Every day, I go to work and get paid to hang out with dogs. It's a pretty sweet deal most days, and I am grateful that working with them helps us pay the bills. The days it's not all awesome are when I am overbooked and feel rushed (which is my fault), or days when I encounter dogs who have a history of being trained using punitive techniques. I walk away from these dogs with a heavy heart but usually with some hope. Once I explain to their human families that the dog is not acting out of a need for dominance; that the barking, growling, snapping, or biting is out of fear or frustration, we can start rehabilitating their beloved pet.
With coercive training techniques, success is hailed as a dog who appears submissive or quiet. Just because a dog stops reacting strongly does not mean they stop feeling anxious, fearful, or frustrated. If a young child is hit or yelled at for acting out of frustration because they do not have the skills to cope well, does it really stop the feelings they have?
No. They simply learn to hide it, which is something dogs are really, really good at. When a dog is shocked, jerked, or hit for doing something wrong, they simply stop trying. They stop jumping or barking because they are afraid of what will happen. That dog is not any less upset or excited by the trigger of the mailman or a visitor, and in fact is probably even more anxious because she cannot respond in a way that is normal for her- she is left with no way to cope with the situation. She tucks her tail, she sits and waits for the situation to be over. This is not an obedient dog; this is a scared dog. Any trainer worth their salt can tell you the difference- it's very obvious.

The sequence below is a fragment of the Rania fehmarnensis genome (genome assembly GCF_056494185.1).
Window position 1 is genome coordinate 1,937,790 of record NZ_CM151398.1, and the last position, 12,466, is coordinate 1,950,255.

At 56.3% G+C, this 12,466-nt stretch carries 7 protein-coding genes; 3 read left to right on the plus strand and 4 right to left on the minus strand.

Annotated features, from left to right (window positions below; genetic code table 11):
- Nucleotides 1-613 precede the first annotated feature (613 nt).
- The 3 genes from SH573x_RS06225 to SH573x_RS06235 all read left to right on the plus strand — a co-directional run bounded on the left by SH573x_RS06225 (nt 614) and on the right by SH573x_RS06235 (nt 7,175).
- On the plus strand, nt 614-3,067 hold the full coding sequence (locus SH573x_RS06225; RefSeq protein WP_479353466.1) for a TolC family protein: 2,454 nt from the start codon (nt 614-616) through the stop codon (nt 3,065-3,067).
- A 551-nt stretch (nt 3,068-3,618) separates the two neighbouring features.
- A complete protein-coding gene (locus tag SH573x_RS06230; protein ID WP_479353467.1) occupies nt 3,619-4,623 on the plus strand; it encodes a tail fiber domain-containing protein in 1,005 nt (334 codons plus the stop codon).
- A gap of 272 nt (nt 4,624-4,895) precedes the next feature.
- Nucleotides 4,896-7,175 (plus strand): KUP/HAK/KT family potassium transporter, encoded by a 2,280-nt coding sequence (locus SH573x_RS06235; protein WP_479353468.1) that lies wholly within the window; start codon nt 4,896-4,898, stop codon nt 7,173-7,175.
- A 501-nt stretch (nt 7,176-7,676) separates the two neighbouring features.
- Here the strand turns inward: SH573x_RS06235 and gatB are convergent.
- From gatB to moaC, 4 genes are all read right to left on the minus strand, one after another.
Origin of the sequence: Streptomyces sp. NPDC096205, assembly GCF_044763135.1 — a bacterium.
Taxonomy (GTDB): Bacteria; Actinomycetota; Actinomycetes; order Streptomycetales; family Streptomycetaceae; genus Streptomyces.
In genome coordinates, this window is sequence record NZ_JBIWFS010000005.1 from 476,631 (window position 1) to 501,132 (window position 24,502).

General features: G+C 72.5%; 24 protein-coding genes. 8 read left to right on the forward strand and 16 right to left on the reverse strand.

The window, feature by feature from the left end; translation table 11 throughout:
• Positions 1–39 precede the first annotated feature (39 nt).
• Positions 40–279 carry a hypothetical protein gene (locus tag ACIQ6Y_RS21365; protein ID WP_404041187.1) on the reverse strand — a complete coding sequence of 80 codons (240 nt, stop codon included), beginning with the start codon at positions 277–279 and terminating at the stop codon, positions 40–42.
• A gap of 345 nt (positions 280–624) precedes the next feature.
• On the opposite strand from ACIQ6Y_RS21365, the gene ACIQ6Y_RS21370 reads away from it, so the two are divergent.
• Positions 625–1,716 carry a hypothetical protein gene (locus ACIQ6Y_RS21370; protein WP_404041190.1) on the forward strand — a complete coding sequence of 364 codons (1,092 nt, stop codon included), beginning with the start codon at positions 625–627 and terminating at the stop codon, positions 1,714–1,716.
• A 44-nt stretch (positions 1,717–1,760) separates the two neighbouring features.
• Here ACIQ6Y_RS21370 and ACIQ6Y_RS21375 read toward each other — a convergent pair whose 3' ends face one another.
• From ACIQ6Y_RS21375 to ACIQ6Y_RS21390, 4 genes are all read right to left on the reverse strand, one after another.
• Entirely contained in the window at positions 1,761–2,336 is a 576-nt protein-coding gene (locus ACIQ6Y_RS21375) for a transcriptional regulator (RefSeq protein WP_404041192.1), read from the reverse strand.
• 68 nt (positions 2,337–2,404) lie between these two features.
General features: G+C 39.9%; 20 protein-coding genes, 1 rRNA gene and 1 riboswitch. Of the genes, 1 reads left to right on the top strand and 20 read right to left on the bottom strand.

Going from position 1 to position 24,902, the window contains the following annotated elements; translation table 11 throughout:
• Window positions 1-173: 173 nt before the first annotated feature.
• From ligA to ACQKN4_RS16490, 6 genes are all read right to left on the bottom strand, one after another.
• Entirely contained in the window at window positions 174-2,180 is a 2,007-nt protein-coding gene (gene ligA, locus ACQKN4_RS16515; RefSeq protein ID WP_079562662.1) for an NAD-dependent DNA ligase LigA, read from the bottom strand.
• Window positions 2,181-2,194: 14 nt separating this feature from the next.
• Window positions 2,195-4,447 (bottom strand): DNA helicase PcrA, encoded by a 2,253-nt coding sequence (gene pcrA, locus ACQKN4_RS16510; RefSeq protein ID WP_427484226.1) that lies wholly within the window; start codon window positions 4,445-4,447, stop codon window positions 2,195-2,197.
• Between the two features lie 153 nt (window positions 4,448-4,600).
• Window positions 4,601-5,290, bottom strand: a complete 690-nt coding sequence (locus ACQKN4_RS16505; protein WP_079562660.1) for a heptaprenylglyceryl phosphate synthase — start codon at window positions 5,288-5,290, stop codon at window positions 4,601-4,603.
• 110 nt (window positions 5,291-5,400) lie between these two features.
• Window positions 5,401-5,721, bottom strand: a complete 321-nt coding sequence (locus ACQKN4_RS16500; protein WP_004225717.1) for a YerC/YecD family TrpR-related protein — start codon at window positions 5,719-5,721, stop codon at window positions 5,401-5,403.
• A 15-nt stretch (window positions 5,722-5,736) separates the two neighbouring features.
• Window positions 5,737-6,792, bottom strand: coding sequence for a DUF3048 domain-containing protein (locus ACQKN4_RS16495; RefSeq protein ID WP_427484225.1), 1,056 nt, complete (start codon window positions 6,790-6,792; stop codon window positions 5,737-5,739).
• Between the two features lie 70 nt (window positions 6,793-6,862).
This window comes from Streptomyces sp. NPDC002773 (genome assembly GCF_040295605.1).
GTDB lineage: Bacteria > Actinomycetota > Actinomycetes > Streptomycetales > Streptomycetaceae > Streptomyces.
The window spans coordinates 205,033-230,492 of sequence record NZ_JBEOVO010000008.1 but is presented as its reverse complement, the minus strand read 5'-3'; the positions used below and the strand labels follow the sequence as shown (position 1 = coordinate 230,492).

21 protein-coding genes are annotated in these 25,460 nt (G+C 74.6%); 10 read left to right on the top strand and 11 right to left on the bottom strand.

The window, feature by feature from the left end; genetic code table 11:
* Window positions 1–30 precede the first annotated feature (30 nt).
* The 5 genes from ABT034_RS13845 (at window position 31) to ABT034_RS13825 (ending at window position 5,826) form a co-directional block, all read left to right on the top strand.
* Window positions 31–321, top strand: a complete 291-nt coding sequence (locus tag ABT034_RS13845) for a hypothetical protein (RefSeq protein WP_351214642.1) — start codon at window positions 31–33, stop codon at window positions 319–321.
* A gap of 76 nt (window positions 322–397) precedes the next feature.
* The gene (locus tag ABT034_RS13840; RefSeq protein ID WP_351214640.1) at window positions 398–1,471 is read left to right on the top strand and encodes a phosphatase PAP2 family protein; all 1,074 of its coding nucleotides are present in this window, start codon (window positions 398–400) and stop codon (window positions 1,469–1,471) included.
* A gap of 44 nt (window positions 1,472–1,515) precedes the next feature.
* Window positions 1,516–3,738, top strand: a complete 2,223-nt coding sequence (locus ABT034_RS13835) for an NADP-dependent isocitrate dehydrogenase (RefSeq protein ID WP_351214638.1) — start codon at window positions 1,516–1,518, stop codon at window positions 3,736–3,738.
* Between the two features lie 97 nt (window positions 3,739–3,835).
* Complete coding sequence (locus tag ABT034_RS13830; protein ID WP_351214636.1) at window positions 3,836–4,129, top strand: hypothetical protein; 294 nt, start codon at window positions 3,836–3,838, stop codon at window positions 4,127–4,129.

Enough from me though, I want you to check out someone else's experience. The article below was written by a trainer who made the transition from punitive training to positive training, what it taught her, and why she will never go back.
Making that transition is tough, but stick with it because your commitment will be repaid. It is so worthwhile to get to see a previously shut-down dog begin to have confidence and actually enjoy training- it's a beautiful transition.